The IP for Smart Objects Alliance (IPSO, www.ipso-alliance.org) annnouced on Feb. 3 that it has grown its membership by more than 50 percent since its formation by 25 founding companies in September 2008, adding Texas Instruments, Ericsson, Landis+Gyr/Cellnet and 10 other new members. The Alliance has also set an agenda of multi-vendor product interoperability tests for 2009, with the first test event scheduled for March.
The IPSO Alliance promotes the concept that Internet Protocol (IP) is the networking technology best suited for connecting sensor-equipped or “smart” objects and delivering information gathered by those objects. Smart
objects transmit information about their condition or environment (e.g., temperature, light, motion, health status) to locations where the information can be analyzed, correlated with other data and acted upon. They are used in automated homes and offices, factory automation, asset tracking, hospital patient monitoring, safety, industrial and other applications.
“Our first few months as an organization have yielded results exceeding our expectations,” said Geoff Mulligan, IPSO Alliance chairman. “The ‘Internet of Things’ and the IPSO Alliance were included in ‘Time Magazine's’ 50 ‘Best Inventions of 2008.’ We've seen strong cross-industry participation from semiconductor makers, software companies and systems integrators. Most significantly, more and more utilities and OEMs (original equipment manufacturers) are viewing embedded IP as the long-term solution—and proprietary approaches and ad-hoc alliances as merely an interim step. They are recognizing that only IP can support a wide variety of networking technologies with the needed scalability and interoperability that organizations require.”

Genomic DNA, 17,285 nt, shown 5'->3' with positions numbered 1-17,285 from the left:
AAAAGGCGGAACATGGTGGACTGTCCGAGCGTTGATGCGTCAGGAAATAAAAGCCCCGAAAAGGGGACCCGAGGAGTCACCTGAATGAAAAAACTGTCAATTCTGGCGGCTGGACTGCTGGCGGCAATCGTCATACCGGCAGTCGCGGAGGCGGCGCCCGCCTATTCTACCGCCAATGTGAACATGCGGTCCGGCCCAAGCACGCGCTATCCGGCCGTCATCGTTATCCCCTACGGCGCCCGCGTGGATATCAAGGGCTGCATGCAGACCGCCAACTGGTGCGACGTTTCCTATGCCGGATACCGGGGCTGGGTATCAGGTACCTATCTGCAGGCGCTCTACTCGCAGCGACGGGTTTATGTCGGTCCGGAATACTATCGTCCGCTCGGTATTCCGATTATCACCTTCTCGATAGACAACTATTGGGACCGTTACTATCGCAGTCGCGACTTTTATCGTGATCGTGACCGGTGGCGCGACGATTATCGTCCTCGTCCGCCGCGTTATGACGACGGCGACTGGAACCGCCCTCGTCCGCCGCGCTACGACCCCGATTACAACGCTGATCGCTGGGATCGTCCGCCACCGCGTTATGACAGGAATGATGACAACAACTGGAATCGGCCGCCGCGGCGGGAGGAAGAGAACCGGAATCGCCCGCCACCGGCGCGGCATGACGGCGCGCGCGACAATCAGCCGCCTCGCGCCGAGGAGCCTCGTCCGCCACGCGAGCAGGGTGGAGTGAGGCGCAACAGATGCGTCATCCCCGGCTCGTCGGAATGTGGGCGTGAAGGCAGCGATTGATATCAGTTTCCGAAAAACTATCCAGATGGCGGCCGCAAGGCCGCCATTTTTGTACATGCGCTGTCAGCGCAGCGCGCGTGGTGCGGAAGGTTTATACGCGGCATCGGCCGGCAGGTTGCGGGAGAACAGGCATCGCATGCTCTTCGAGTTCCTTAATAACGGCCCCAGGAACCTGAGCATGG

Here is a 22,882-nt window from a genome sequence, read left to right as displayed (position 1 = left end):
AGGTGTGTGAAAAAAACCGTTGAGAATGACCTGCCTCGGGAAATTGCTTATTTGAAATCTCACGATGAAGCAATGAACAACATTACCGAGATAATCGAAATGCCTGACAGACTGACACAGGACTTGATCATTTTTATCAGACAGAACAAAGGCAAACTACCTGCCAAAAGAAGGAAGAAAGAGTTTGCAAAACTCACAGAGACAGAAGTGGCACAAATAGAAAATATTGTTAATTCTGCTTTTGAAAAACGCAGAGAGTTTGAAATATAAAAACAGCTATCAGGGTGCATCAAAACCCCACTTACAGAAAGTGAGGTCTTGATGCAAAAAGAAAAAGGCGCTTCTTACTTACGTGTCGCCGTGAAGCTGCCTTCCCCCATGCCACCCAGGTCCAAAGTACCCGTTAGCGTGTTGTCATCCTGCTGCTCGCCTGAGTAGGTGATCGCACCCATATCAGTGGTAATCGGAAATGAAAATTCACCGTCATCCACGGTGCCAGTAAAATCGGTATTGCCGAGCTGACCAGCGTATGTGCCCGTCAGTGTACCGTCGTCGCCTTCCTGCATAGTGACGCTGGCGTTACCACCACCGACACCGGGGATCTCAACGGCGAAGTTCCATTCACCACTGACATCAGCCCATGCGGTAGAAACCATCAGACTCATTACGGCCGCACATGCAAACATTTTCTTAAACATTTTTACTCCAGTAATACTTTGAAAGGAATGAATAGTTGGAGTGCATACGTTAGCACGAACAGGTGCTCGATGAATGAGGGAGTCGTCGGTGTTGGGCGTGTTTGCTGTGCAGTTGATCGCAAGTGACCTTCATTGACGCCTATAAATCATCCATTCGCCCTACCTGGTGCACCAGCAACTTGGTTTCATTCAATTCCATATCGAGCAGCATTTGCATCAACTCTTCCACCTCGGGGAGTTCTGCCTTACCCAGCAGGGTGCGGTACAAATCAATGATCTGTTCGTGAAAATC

To this end, the Alliance's plans call for up to three large-scale interoperability test events in 2009. The first event, slated for March 4, will test end-to-end IP- based interoperability across the Internet via the next- generation IPv6 protocol over local (wireless or wired) and wide-area communication media. The event will demonstrate open international standards-based sensor networking solutions that deliver the global scalability, security, performance and flexibility needed for future applications, the Alliance said. The test site will be located in the San Francisco Bay Area, but, because IP is used virtually everywhere, companies anywhere on the globe can participate in the test as if they were at the local site.
Test events are planned later in the year to include demonstrations of multi-vendor devices communicating within a sensor network using the Internet Engineering Task Force (IETF) IPv6 over Low power Wireless Personal Area Networks, or 6LoWPAN, standard. Each subsequent test will increase the scope of vendors and the diversity of media types (e.g., IEEE 802.15.4, Wi-Fi, Ethernet, WiMAX and more) interoperating.
Mulligan also noted that other standards, such as ISA100 for industrial wireless sensor networks, are using embedded IP and 6LoWPAN formatting, and that more than a dozen embedded IP stacks are now available for Atmel, TI, Freescale, Jennic and Hitachi microcontrollers, along with a number of open-source stacks, some less than 20 kilobytes in code size.
The new members who have joined the IPSO Alliance since September include Centria, ELIKO, Ericsson, Gainspan, Kitworks, Landis+Gyr/Cellnet, Lulea University of Technology, Mocana, National Instruments, Primex,
SmartSynch, Texas Instruments and TZ/Intevia.
Founding members are Arch Rock, Atmel, Cimetrics, Cisco, Duke Energy, Dust Networks, eka systems, EDF (Électricité de France) R&D, Emerson, Freescale, IP Infusion, Jennic, Kinney Consulting, Nivis, PicosNet, Proto6, ROAM, SAP, Sensinode, SICS, Silver Spring Networks, Sun Microsystems, University of Tampere, Watteco and Zensys.